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### How The Main Results Are Calculated

(You may want to print this page in order to refer to it after you are finished with the experiment).  At the end of the experiment, the applet will measure the effect of the illusion in each of the four experimental conditions. There are many ways one could measure such an effect. One way is the following:

• 1st) calculate the absolute difference between the length of the standard and comparison line

• (i.e., | Standard - Comparison | )

• 2nd) divide this difference by the length of the standard line (i.e., | Standard - Comparison | / Standard), and

• 3rd) multiply the result by 100 to convert from proportion to percent.

What this gives us is a measure of the effect of the illusion under a certain set of conditions. For example, let's say the standard line was 200 units throughout the experiment. And let's say that at the end of an "ascending, different arrowhead" type of trial you set the comparison line to be 190 units: while the comparison and standard line appeared to be the same length, in reality, the comparison line was 10 units shorter than the standard. We calculate the effect by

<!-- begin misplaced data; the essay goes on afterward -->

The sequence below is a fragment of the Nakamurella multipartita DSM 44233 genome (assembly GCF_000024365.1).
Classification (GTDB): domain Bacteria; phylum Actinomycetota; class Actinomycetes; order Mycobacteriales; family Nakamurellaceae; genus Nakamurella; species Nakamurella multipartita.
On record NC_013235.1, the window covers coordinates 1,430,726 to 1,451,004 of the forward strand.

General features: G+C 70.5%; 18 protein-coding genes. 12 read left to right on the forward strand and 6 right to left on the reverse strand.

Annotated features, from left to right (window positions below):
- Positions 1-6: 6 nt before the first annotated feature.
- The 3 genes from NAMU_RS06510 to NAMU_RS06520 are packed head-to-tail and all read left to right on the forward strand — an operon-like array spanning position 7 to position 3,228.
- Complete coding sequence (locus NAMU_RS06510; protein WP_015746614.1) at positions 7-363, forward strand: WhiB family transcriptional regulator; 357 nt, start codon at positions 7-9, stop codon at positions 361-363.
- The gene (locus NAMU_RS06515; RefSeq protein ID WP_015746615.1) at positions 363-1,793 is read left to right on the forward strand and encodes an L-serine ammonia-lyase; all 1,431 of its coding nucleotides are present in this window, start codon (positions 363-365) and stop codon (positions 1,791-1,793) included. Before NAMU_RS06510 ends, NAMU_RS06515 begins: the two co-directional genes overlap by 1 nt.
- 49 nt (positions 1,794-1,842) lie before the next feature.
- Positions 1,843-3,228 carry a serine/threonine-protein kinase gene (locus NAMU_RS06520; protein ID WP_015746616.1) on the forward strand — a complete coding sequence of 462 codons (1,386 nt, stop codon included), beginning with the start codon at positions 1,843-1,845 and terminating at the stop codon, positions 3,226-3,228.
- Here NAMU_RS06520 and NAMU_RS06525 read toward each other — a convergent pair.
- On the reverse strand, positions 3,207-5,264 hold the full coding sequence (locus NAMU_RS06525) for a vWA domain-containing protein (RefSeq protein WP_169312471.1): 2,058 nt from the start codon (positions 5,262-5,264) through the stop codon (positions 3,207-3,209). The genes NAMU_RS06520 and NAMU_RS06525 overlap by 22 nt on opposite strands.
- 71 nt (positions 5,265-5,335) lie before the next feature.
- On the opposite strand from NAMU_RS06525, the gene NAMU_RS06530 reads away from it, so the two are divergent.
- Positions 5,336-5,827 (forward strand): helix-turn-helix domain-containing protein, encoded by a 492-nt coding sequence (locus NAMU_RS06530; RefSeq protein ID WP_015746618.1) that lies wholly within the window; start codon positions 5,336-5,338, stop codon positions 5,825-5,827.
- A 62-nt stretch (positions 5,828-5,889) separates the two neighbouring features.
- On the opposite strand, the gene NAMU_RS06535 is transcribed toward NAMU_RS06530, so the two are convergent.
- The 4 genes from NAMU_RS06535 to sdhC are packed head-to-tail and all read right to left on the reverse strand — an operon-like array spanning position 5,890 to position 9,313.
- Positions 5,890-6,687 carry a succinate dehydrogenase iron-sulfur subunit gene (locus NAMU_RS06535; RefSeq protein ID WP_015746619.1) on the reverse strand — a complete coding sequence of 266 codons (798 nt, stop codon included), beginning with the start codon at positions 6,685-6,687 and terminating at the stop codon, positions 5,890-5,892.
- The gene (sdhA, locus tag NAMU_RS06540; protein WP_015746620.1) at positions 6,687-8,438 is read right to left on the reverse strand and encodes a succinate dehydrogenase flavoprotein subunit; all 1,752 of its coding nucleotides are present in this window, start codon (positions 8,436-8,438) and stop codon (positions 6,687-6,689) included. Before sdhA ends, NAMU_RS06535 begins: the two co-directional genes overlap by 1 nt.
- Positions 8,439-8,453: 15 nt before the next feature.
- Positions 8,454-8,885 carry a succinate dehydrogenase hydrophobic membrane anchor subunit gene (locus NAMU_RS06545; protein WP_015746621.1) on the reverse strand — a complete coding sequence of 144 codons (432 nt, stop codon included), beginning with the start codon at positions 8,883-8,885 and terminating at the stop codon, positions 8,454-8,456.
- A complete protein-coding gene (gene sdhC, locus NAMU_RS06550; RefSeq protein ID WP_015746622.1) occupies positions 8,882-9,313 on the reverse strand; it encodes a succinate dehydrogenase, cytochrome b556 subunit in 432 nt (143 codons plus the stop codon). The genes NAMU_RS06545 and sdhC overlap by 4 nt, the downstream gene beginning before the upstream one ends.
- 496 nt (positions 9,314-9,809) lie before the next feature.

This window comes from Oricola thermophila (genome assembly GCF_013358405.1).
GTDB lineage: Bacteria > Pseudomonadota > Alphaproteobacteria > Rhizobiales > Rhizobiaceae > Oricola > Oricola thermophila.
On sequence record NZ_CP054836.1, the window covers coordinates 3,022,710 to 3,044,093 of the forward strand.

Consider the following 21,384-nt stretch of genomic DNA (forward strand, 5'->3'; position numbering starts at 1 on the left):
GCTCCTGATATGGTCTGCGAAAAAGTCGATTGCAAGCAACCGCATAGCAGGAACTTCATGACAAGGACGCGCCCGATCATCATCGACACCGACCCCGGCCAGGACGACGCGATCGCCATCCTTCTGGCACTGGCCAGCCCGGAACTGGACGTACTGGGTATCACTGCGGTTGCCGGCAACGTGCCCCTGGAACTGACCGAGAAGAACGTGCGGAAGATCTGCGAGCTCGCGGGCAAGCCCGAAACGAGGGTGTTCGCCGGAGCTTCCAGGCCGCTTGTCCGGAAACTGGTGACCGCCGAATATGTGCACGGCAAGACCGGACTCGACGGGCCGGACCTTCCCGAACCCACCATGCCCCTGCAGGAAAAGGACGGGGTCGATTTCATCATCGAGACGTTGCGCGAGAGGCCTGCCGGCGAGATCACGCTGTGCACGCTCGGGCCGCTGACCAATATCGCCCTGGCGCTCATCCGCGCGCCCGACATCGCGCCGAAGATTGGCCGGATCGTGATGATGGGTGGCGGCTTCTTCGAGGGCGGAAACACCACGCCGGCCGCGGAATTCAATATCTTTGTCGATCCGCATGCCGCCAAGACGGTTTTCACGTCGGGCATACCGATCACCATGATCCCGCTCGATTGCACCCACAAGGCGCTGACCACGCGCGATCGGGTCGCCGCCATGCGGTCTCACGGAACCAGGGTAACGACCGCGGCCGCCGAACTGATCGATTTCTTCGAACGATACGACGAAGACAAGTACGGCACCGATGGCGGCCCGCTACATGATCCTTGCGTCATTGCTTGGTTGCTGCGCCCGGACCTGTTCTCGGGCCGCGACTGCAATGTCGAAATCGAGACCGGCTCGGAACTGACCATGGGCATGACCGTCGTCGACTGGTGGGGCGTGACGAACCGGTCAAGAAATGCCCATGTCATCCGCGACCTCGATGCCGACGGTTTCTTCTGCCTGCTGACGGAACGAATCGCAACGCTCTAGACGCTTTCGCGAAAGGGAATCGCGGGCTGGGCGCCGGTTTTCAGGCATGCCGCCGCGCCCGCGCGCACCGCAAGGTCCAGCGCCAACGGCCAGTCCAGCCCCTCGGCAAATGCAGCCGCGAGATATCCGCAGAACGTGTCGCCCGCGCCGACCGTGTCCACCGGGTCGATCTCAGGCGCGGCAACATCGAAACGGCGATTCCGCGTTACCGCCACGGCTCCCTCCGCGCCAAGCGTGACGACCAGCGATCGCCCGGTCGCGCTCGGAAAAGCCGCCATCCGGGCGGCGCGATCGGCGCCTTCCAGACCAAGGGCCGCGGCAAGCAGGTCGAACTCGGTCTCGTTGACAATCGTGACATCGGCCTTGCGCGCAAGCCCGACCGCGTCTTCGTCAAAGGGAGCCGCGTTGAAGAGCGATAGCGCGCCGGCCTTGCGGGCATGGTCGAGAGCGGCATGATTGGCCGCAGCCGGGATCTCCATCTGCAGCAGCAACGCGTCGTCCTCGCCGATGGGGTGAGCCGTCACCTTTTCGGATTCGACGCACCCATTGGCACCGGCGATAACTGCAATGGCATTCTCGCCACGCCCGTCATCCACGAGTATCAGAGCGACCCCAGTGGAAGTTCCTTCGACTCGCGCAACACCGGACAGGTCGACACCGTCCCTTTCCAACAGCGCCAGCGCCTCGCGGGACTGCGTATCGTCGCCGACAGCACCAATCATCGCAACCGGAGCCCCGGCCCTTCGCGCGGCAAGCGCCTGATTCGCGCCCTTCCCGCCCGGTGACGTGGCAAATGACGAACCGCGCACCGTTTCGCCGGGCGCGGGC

• 1st) taking the absolute value of the difference (i.e., | 200 - 190 | = 10)

• 2nd) dividing this difference by the length of the standard (i.e., 10 / 200 = 0.05), and

• 3rd), multiplying this proportion by 100 to get 5%.

In other words, the effect of this type of trial on your perception of relative length was such that you overestimated how long the comparison line was relative to the standard by 5% of the length of the standard.

After you are finished, the first results window (click here) will appear.